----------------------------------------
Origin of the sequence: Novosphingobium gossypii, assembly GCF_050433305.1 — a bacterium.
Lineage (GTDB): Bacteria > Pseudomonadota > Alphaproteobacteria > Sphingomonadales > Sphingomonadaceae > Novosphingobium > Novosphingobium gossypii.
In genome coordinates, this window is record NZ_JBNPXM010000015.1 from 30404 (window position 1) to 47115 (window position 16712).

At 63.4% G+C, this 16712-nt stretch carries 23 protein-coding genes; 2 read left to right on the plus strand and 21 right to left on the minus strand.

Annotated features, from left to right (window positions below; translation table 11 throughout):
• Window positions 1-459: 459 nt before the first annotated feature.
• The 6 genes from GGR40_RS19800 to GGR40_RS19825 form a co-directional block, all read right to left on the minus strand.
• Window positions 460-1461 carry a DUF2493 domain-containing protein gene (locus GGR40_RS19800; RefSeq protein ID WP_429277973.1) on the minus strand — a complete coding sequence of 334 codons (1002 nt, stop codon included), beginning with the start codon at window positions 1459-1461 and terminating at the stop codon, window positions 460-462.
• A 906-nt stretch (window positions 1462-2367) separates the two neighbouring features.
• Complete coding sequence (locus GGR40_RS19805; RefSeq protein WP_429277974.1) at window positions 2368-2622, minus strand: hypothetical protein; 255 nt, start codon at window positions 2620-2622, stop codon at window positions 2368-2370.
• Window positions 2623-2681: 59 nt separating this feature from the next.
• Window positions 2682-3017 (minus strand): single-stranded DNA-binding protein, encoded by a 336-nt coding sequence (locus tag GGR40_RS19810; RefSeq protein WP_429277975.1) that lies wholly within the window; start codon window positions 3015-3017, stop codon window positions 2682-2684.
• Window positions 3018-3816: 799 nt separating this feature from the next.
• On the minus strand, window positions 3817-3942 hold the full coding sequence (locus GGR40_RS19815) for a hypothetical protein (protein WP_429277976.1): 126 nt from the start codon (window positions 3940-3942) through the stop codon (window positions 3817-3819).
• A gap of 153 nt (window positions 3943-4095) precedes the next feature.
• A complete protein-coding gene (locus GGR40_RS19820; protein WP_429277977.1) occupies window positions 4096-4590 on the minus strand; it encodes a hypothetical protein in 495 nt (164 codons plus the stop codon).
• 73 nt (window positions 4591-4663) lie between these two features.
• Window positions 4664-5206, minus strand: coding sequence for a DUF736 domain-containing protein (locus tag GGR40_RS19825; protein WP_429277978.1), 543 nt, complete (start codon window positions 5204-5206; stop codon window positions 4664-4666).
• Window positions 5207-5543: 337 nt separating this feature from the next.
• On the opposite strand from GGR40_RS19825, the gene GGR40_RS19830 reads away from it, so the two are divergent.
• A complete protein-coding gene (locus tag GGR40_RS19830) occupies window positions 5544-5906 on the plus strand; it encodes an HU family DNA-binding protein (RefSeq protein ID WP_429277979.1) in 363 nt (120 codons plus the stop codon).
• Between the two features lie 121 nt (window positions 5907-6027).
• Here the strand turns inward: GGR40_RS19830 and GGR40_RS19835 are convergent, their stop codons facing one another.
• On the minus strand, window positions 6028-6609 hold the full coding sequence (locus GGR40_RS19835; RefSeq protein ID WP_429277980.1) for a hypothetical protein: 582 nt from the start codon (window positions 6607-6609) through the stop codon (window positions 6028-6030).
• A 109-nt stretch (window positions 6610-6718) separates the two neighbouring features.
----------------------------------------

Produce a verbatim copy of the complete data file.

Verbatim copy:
Origin of the sequence: Novosphingobium gossypii, assembly GCF_050433305.1 — a bacterium.
Lineage (GTDB): Bacteria > Pseudomonadota > Alphaproteobacteria > Sphingomonadales > Sphingomonadaceae > Novosphingobium > Novosphingobium gossypii.
In genome coordinates, this window is record NZ_JBNPXM010000015.1 from 30404 (window position 1) to 47115 (window position 16712).

At 63.4% G+C, this 16712-nt stretch carries 23 protein-coding genes; 2 read left to right on the plus strand and 21 right to left on the minus strand.

Annotated features, from left to right (window positions below; translation table 11 throughout):
• Window positions 1-459: 459 nt before the first annotated feature.
• The 6 genes from GGR40_RS19800 to GGR40_RS19825 form a co-directional block, all read right to left on the minus strand.
• Window positions 460-1461 carry a DUF2493 domain-containing protein gene (locus GGR40_RS19800; RefSeq protein ID WP_429277973.1) on the minus strand — a complete coding sequence of 334 codons (1002 nt, stop codon included), beginning with the start codon at window positions 1459-1461 and terminating at the stop codon, window positions 460-462.
• A 906-nt stretch (window positions 1462-2367) separates the two neighbouring features.
• Complete coding sequence (locus GGR40_RS19805; RefSeq protein WP_429277974.1) at window positions 2368-2622, minus strand: hypothetical protein; 255 nt, start codon at window positions 2620-2622, stop codon at window positions 2368-2370.
• Window positions 2623-2681: 59 nt separating this feature from the next.
• Window positions 2682-3017 (minus strand): single-stranded DNA-binding protein, encoded by a 336-nt coding sequence (locus tag GGR40_RS19810; RefSeq protein WP_429277975.1) that lies wholly within the window; start codon window positions 3015-3017, stop codon window positions 2682-2684.
• Window positions 3018-3816: 799 nt separating this feature from the next.
• On the minus strand, window positions 3817-3942 hold the full coding sequence (locus GGR40_RS19815) for a hypothetical protein (protein WP_429277976.1): 126 nt from the start codon (window positions 3940-3942) through the stop codon (window positions 3817-3819).
• A gap of 153 nt (window positions 3943-4095) precedes the next feature.
• A complete protein-coding gene (locus GGR40_RS19820; protein WP_429277977.1) occupies window positions 4096-4590 on the minus strand; it encodes a hypothetical protein in 495 nt (164 codons plus the stop codon).
• 73 nt (window positions 4591-4663) lie between these two features.
• Window positions 4664-5206, minus strand: coding sequence for a DUF736 domain-containing protein (locus tag GGR40_RS19825; protein WP_429277978.1), 543 nt, complete (start codon window positions 5204-5206; stop codon window positions 4664-4666).
• Window positions 5207-5543: 337 nt separating this feature from the next.
• On the opposite strand from GGR40_RS19825, the gene GGR40_RS19830 reads away from it, so the two are divergent.
• A complete protein-coding gene (locus tag GGR40_RS19830) occupies window positions 5544-5906 on the plus strand; it encodes an HU family DNA-binding protein (RefSeq protein ID WP_429277979.1) in 363 nt (120 codons plus the stop codon).
• Between the two features lie 121 nt (window positions 5907-6027).
• Here the strand turns inward: GGR40_RS19830 and GGR40_RS19835 are convergent, their stop codons facing one another.
• On the minus strand, window positions 6028-6609 hold the full coding sequence (locus GGR40_RS19835; RefSeq protein ID WP_429277980.1) for a hypothetical protein: 582 nt from the start codon (window positions 6607-6609) through the stop codon (window positions 6028-6030).
• A 109-nt stretch (window positions 6610-6718) separates the two neighbouring features.